The mannequin department of the USA Patent Office in Washington is illuminated right here and there with the unique fashions of the very nice innovations.
In one of many cupboards is to be seen Morse’s unique mannequin of the telegraph instrument, common by his personal arms. The mannequin could be very crudely made, however it evokes reverence in the visitor, and even a sure type of awe, when he pauses to think about what the telegraph has accomplished for the development of the world, and what a sluggish universe this is able to e if we did not have telegraphic communication with our fellow beings on the earth over.
In one other cabinet, inspiring the identical kind of reverence, and bringing thoughts of the times when each bit of sewing on the earth was finished by hand, is Elias Howe’s mannequin of the stitching machine. The customer unconsciously repeats to himself the words of the track of the shirt, “Stitch, Stitch, Sew,” and thinks of the agony of that stitching within the days of Hood, when it was all finished by hand.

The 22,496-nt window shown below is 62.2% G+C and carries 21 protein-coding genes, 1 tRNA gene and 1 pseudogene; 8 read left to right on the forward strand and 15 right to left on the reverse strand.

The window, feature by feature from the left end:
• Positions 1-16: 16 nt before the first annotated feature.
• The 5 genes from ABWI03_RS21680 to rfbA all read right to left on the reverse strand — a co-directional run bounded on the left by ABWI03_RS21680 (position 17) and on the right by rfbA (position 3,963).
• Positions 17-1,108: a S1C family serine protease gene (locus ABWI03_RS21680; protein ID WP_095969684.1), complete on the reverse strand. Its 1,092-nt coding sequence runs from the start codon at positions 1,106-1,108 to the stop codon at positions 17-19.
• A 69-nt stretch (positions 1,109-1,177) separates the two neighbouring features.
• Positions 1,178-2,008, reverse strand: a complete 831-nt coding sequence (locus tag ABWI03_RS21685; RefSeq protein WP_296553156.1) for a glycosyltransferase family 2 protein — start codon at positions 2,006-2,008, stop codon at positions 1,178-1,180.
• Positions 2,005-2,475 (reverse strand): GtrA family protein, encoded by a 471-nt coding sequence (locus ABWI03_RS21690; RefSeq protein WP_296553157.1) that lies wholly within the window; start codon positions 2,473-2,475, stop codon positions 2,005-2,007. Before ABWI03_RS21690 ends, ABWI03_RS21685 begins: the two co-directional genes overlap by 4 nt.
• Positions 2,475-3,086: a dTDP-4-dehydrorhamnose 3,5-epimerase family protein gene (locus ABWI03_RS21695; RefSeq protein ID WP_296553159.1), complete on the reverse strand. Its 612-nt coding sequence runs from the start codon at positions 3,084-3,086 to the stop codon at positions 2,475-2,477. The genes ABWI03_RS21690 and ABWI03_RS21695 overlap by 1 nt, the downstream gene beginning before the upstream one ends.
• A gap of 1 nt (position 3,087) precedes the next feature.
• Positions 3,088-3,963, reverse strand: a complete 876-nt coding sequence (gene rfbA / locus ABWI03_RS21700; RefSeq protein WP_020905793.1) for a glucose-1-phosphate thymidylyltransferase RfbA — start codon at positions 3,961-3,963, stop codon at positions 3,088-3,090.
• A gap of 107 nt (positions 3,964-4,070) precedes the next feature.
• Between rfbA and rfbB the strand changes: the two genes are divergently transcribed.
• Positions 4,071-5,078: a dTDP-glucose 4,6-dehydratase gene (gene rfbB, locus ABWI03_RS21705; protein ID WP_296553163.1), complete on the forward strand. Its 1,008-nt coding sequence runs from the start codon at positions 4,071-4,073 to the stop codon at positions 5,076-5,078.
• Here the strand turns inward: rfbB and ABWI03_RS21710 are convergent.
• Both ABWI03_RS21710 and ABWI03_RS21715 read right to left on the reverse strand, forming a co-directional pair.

Howe’s first sewing machine is nearly as crude as Morse’s telegraph sounder, but in each instances the model operated exactly as described within the specs, and the patents have been accordingly granted.
Not a whit much less fascinating is the model of the primary typewriter, the invention of R. T. P. Allen, a Kentuckian. It is still more roughly made than models of the telegraph and stitching machine, nevertheless it proved to be fairly as essential an invention.